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COVID testing prior to cruising


rjrice1
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Heard on the news that cruise ships will be doing "covid test" prior to boarding.

Wondering will this be a PCR test (a true covid test) the rapid ones can give false readings.

Thinking if this happens and one tests positive they will be denied boarding.   

Will the whole cabin be ask to leave?

Will they get reimbursed for this?

Are the islands going to let us dock?

We usually buy insurance for any reason to cancel.  

 

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24 minutes ago, xDisconnections said:

1. Probably

2. Depends

3. Hopefully

4. Check coverage restrictions

This is exactly what I have thought when I first saw the thread. I mean everything is so unpredictable right now. I wish there were more information and news on the situation but based on what we are getting it rather creates more questions than answers.. 

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Bostwick girl, we are November 2 also, afraid to check my email fearing we are cancelled, one day at a time. 

On the COVID19 testing - many people test positive but are asymptomatic, would be a huge disappointment to hear that news at the port. 

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48 minutes ago, rjrice1 said:

Heard on the news that cruise ships will be doing "covid test" prior to boarding.

Wondering will this be a PCR test (a true covid test) the rapid ones can give false readings.

Thinking if this happens and one tests positive they will be denied boarding.   

 

This has been tossed around a few times ever since they started doing it for the European cruises that resumed.

 

My guess:

 

Test required before heading to port, with negative results.  Test to have been performed within last 3 or 4 or 5 days or similar.

 

Rapid test when readying to board (at check-in) using that Abbott Antigen test.

 

If negative, free to board.

 

If positive, then a retest is done, possibly using Abbott rapid test again, but maybe also or instead use a PCR test.  Quarantine subject until results obtained.  If negative, free to board (may be monitored more regularly).  If positive, denied boarding.

 

The policy in Europe has been to deny boarding to anyone traveling to the port in the same vehicle as the subject that tests positive, AFAIK, since all of those within the vehicle are prime candidates for new infections.  Not sure how it is envisioned here, and whether the whole party could "opt out" of board if one person is denied, even if they traveled separately.

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Impossible to do the PCR has the results take way to long. We are going to Jamaica in December and we have to be tested 2-10 days before arriving. A few badly infected states have stricter entry restrictions, like NY, Texas and Florida.

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I believe that what MSC is doing is rapid testing before boarding. If you test positive then they give you a PCR test (yes, you can get results in hours if you get priority access at a lab). You only get denied boarding after 2 positive tests. But yes, you and everyone you are traveling with would be denied boarding. Due to them now being close contacts and now needing to be quarantined. Costs involved in this is the tricky bit. I don’t know how that will work.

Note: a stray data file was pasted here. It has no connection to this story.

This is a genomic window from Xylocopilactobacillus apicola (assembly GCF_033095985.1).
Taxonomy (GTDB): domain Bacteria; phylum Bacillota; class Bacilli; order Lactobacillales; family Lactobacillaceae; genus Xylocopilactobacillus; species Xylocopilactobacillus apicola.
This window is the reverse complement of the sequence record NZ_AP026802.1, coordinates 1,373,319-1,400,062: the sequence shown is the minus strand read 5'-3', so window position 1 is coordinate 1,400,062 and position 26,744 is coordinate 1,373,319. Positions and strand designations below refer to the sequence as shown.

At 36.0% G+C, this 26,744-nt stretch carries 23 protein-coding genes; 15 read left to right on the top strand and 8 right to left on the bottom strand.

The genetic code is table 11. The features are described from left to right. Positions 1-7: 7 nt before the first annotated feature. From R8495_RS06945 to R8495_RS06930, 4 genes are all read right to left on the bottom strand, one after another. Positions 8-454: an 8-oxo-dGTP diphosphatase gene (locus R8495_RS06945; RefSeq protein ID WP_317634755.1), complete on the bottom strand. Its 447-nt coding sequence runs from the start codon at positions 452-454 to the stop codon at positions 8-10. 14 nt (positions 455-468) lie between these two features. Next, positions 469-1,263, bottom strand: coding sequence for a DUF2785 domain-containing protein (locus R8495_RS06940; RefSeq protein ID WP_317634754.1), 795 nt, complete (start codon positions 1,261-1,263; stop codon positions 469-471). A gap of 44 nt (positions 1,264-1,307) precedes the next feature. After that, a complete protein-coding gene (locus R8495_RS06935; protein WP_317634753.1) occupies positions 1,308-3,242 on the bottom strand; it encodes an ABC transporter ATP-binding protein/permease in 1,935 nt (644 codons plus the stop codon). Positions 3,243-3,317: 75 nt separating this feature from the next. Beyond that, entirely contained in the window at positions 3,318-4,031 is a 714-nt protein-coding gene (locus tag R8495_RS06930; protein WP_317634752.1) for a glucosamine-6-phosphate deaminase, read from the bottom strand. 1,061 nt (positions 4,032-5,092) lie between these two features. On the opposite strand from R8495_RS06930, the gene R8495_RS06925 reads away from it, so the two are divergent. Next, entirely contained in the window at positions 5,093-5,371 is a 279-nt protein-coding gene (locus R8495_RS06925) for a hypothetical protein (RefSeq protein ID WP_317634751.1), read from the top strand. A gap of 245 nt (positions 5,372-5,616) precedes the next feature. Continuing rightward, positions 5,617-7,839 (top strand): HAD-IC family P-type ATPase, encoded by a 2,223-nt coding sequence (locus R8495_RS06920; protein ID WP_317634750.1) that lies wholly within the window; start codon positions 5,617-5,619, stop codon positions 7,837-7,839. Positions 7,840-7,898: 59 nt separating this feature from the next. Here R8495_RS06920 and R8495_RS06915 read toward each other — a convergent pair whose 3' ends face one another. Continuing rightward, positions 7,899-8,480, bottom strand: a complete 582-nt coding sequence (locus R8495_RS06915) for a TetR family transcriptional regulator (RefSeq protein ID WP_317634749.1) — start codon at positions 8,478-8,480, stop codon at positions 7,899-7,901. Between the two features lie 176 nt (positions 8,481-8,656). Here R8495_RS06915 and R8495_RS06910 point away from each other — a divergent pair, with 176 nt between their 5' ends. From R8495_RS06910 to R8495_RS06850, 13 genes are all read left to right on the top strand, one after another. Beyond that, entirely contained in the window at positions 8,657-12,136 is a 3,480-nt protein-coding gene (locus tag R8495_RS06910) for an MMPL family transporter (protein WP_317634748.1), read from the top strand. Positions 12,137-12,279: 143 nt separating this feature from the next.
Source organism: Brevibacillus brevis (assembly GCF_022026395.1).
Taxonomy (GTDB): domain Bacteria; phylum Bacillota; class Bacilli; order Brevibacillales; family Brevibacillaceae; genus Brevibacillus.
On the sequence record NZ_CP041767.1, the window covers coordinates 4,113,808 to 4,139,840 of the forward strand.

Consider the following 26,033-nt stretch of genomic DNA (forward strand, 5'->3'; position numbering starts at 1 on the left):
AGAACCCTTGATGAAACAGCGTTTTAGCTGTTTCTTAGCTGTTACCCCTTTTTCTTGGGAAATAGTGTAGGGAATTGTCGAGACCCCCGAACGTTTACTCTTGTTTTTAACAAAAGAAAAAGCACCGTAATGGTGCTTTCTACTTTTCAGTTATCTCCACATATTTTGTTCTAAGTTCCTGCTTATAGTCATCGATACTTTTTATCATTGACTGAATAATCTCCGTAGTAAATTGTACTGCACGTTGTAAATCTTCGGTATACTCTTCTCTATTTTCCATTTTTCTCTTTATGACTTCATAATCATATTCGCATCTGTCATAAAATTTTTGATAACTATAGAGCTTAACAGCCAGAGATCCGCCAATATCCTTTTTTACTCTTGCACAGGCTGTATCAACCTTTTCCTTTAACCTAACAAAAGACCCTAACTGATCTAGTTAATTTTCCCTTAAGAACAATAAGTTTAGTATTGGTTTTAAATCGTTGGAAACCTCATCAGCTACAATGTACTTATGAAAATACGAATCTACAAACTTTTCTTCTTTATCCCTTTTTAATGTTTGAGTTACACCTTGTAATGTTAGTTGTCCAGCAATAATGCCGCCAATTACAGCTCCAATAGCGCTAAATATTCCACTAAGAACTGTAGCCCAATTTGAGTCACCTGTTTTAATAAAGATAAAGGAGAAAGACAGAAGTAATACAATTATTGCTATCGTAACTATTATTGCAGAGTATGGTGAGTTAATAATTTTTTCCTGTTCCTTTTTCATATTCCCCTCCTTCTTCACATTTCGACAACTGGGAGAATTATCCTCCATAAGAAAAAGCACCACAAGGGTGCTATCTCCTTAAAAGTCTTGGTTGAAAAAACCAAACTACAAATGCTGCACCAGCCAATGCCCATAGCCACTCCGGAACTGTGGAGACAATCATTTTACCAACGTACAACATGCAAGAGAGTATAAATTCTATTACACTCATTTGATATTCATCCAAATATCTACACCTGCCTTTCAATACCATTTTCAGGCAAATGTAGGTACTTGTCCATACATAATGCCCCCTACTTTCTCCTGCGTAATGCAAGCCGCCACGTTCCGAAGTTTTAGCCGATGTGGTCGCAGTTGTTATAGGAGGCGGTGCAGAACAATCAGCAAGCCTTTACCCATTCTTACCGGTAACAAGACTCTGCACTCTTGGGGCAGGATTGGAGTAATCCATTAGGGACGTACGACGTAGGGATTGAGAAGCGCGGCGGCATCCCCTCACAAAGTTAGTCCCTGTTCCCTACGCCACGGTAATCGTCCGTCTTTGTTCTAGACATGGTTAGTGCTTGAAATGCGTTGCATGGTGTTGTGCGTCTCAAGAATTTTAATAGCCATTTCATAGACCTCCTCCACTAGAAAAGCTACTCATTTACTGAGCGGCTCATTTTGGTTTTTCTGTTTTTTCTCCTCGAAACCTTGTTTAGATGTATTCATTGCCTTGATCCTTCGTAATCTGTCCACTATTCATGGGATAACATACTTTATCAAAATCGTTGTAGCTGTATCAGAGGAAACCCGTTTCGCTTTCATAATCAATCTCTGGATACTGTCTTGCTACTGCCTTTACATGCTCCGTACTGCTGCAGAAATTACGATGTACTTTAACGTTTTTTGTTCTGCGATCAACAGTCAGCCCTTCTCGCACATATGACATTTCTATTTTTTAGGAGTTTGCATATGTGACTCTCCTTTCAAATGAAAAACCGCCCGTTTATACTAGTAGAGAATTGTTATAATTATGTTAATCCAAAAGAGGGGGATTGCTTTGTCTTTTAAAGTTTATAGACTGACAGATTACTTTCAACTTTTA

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6 hours ago, cellfree said:

Bostwick girl, we are November 2 also, afraid to check my email fearing we are cancelled, one day at a time. 

On the COVID19 testing - many people test positive but are asymptomatic, would be a huge disappointment to hear that news at the port. 

 

Certainly disappointing to that cruiser if denied boarding when asymptomatic but positive.

 

Certainly reassuring for everyone else boarding that the positive tester who can infect others while asymptomatic is denied entry.

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I have read "unofficial" protocols that specify a serum test at the port prior to entry. If a person fails, a PCR test is offered. If that fails the party is excluded. The ship will have temperature stations and random checks. Testing will also be available aboard. It does not say what type, but since a lab is necessary to perform PCR tests I assume only serum tests. There will be expanded medical facilities and capabilities on board. The protocols do not discuss financial details of who pays for the test or refunds for denied boarding.

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We'll see if US sailings will prevent the whole party from boarding if one person in the party tests positive. Then we'll see the cries of "foul" from people who'll say it's not fair. That's why cruising may be dead in this country.

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4 hours ago, Moviela said:

The protocols do not discuss financial details of who pays for the test or refunds for denied boarding.

Refunds for denied boarding? Do you expect the cruise lines to offer refunds if someone in the party tests positive and every one in the group is denied? 

 

It's my fervent hope the lines (particularly the mass market lines packing them in like a can of Vienna sausages) spend the first month or two enforcing all these health and safety requirements, refusing boarding, tossing passengers who flaunt those requirements, expecting the backlash from the "unbelievers" and deflecting it for the purpose of keeping cruising safe (and probably a lot more expensive) for passengers who board these floating petri dishes. Then passengers will know no one is messing around.

 

Some talk about the addition of medical services on board being enough. That only matters if the passengers take Covid precautions seriously throughout the voyage. It's not enough to think those beds are for all those "other" passengers who will get sick. Everyone is at risk, but too many don't believe that to be true of themselves, so they take the risks that put everyone else in harm's way.

Edited by fyree39